More than a third of today’s jobs will be taken over by robots over the next two decades, especially in careers that require less education. It sounds scary, but it also means that organizations have two years to develop a symbiotic relationship between humans and robots.

We are seeing that now, to some extent, with the rise of the Internet of Things (IoT), according to technology and security expert Bruce Schneier, who called IoT the “world’s biggest robot.” In his blog Schneier on Security, he notes that the things that make up IoT have two parts. “One part will be sensors that collect data about us and our environment,” he writes. “The other part will be actuators. They'll affect our environment. The Internet of Things will increasingly perform actions for us and in our name.”

That doesn’t mean IoT will always perform actions without us. Researchers are designing robots and using artificial intelligence to collaborate hand-in-hand with humans. 

Industrial versus collaborative

“The Internet of Things will increasingly perform actions for us and in our name.”

The robots that most of us associate with manufacturing and elsewhere in the job sector are industrial robots. Organizations often turn to industrial robots because they want faster and more accurate production than humans can provide. However, industrial robots aren’t ideal in every situation. Low-volume production doesn’t make industrial robots more cost efficient, for example, and they don’t easily adapt to production changes. 

Collaborative robots, or cobots, share a workspace with human employees; humans supply the brain power and the cobots complete the task. As Ryan Guthrie, senior vice president of TM Robotics, pointed out in an Automation World article, cobots are “an ideal first step towards automated processes” and can assist employees to “gain experience and familiarity with robotic systems.” Bringing cobots into the workplace, Guthrie added, can help reduce injury or free employee time for higher value tasks.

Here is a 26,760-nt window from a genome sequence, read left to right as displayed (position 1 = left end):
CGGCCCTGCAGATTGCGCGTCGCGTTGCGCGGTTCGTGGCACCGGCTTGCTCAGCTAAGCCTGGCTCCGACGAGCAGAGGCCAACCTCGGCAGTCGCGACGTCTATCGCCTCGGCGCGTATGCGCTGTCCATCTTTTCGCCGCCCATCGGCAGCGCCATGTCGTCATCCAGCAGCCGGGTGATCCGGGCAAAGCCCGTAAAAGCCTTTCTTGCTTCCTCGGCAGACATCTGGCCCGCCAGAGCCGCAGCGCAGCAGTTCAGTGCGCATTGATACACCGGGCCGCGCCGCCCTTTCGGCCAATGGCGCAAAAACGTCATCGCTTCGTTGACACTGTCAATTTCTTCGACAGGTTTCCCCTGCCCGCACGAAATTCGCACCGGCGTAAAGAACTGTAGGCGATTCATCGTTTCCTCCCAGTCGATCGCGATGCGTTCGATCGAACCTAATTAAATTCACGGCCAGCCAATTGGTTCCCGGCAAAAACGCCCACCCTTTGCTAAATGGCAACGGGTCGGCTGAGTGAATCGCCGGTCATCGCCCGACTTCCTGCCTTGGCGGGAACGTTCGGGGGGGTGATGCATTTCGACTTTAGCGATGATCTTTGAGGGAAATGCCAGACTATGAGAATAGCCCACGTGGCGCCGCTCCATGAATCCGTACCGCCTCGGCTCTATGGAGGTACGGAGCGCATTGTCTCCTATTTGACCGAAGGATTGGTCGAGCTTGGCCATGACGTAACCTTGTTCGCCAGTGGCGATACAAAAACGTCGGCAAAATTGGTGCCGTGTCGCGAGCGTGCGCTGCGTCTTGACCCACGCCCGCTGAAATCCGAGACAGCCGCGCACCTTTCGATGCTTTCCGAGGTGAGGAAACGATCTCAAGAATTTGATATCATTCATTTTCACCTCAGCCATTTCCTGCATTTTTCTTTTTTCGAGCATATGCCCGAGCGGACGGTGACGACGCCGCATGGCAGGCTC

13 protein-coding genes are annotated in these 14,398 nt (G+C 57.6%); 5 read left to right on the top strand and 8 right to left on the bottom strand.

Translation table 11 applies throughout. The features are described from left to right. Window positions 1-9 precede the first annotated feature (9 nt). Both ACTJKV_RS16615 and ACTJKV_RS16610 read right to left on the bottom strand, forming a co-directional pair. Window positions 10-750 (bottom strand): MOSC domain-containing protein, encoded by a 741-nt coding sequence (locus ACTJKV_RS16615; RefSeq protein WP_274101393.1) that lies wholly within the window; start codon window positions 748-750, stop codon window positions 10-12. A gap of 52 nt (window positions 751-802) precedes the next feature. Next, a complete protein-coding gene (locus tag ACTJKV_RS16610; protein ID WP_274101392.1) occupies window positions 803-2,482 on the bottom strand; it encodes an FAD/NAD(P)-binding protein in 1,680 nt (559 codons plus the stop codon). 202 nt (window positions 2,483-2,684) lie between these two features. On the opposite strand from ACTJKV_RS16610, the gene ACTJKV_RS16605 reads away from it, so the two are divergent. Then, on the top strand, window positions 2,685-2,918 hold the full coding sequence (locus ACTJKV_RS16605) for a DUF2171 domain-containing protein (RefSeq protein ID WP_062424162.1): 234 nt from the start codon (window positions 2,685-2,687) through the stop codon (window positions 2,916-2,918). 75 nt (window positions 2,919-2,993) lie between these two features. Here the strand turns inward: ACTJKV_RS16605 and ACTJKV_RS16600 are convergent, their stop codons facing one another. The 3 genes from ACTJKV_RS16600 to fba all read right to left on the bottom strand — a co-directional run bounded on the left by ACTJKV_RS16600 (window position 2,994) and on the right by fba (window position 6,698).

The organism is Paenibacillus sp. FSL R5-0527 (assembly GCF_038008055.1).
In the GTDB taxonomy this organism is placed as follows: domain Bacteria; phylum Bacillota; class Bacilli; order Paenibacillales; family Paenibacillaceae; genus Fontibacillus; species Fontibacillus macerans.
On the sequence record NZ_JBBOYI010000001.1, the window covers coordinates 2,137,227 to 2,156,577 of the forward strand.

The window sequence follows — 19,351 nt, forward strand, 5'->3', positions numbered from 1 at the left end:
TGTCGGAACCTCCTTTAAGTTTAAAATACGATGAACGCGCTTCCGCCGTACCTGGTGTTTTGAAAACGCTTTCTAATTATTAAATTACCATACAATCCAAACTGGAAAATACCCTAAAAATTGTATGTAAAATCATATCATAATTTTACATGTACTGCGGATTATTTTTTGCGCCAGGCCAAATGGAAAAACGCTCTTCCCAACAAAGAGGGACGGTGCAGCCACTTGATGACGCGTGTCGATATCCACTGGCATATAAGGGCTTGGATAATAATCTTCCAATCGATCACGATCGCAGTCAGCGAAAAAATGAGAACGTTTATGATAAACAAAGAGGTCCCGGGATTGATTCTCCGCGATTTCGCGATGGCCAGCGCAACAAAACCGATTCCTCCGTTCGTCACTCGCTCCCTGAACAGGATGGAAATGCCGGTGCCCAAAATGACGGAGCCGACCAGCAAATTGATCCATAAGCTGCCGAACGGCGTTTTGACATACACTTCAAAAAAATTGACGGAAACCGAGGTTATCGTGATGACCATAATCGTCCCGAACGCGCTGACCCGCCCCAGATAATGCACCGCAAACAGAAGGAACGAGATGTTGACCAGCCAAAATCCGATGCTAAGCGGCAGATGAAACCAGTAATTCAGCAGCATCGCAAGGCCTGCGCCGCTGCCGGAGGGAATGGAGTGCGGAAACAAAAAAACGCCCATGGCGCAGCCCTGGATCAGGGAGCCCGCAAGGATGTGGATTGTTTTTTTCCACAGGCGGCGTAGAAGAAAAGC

Meet the cobots

MIT researchers believe cobots could revolutionize the supply chain. For example, one MIT-developed robot, called YuMi, is able to complete tasks like solving a Rubik’s Cube or assist a person with muscular diseases play a game of chess. MIT's Computer Science and Artificial Intelligence Lab is working on robots like Baxter that relies on human brainwaves to solve problems.

These robots aren’t mind readers, and they aren’t going to steal your job. Instead, cobots will empower workers throughout the supply chain to operate in a safer and more efficient environment. A cobot in a hospital setting, for instance, will be able to analyze radiology scans at a much higher rate than a doctor can, possibly finding abnormalities more quickly. However, it will be up to the medical staff to develop a plan of care for the patient. Humans bring creativity and problem solving to the work table; cobots provide the tireless repetition to ensure the task is done correctly each time.

“I like to think of machines and people as working together,” lab director Daniela Rus told CBS News. “Machines doing what they're best at and people doing what they're best at.”